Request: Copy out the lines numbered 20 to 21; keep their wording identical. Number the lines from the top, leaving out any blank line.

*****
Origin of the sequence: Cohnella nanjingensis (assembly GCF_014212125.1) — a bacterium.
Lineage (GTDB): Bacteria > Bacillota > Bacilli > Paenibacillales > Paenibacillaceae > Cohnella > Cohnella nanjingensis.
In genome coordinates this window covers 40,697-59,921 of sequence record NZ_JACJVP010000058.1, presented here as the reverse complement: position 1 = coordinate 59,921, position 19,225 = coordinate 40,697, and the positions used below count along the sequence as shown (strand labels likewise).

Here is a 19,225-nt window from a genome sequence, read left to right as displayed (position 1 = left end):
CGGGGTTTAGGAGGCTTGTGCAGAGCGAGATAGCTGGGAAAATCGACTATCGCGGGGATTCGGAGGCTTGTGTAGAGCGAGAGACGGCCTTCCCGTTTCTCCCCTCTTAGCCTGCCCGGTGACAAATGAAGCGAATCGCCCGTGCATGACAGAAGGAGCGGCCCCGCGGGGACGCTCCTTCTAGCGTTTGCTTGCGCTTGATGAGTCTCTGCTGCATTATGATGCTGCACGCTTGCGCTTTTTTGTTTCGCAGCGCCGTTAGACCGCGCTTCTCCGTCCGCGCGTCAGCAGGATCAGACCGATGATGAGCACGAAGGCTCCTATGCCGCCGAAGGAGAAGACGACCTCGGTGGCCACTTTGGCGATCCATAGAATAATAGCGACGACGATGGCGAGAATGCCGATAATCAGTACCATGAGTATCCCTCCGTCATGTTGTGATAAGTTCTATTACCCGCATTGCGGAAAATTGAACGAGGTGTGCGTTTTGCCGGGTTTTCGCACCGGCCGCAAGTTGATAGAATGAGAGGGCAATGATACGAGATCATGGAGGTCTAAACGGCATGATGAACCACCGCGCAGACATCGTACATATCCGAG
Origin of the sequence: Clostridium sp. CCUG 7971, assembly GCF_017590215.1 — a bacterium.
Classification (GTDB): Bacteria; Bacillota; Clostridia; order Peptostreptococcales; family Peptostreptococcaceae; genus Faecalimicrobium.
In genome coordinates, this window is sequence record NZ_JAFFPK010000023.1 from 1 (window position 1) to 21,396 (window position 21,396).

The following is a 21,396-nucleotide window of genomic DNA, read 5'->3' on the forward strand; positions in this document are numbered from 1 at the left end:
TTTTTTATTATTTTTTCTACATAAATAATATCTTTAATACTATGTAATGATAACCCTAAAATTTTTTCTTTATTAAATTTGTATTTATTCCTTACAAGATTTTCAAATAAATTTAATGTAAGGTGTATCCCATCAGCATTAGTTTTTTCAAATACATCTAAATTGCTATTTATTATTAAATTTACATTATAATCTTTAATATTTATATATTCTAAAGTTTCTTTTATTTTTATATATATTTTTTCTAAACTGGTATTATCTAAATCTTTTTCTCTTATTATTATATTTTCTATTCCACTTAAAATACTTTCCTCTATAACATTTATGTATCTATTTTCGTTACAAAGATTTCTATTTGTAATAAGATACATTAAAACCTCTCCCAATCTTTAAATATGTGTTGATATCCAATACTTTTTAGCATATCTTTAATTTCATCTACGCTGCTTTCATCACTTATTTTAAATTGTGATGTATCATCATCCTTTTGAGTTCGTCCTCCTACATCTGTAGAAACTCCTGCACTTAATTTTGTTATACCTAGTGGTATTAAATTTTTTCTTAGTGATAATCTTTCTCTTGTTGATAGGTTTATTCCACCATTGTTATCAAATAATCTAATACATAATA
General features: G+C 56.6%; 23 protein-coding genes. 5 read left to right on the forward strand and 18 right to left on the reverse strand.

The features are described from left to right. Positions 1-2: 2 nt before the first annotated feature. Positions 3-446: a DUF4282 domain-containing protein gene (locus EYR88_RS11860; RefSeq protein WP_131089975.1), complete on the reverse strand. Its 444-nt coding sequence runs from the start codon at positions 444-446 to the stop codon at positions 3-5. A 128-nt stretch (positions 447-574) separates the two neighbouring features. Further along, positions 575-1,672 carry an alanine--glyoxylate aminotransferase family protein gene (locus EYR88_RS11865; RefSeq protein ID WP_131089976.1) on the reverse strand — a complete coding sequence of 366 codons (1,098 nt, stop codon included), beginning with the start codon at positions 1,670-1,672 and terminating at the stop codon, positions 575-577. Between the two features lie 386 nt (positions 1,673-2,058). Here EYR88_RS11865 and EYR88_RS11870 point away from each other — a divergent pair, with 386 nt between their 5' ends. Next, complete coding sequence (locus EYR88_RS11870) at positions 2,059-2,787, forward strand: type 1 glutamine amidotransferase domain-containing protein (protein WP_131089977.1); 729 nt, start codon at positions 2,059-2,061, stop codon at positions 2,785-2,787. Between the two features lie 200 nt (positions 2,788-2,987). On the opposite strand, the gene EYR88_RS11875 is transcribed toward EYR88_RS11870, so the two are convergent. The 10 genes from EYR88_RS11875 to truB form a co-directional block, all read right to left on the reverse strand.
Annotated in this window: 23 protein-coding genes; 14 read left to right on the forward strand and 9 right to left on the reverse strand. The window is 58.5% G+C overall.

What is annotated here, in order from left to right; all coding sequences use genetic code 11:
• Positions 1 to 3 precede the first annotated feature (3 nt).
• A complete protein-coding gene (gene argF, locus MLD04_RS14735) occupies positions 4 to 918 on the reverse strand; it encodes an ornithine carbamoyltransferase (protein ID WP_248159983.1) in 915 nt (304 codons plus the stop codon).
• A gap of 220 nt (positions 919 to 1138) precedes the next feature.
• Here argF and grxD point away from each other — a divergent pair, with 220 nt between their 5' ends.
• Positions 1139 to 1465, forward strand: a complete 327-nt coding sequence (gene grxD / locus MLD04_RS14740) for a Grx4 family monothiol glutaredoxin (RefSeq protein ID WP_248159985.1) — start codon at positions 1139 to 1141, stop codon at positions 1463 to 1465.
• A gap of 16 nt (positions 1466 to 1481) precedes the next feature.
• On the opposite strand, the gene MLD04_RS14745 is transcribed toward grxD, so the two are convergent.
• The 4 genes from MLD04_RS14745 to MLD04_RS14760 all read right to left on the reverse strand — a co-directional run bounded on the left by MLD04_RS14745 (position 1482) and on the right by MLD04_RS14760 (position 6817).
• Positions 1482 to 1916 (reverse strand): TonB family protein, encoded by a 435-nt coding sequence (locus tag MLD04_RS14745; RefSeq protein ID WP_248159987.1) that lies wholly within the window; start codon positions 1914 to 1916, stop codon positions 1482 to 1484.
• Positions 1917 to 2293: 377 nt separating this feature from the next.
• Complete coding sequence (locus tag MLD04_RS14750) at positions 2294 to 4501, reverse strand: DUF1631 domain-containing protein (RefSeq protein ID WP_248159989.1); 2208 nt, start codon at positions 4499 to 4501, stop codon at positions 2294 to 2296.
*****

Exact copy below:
• A gap of 16 nt (positions 1466 to 1481) precedes the next feature.
• On the opposite strand, the gene MLD04_RS14745 is transcribed toward grxD, so the two are convergent.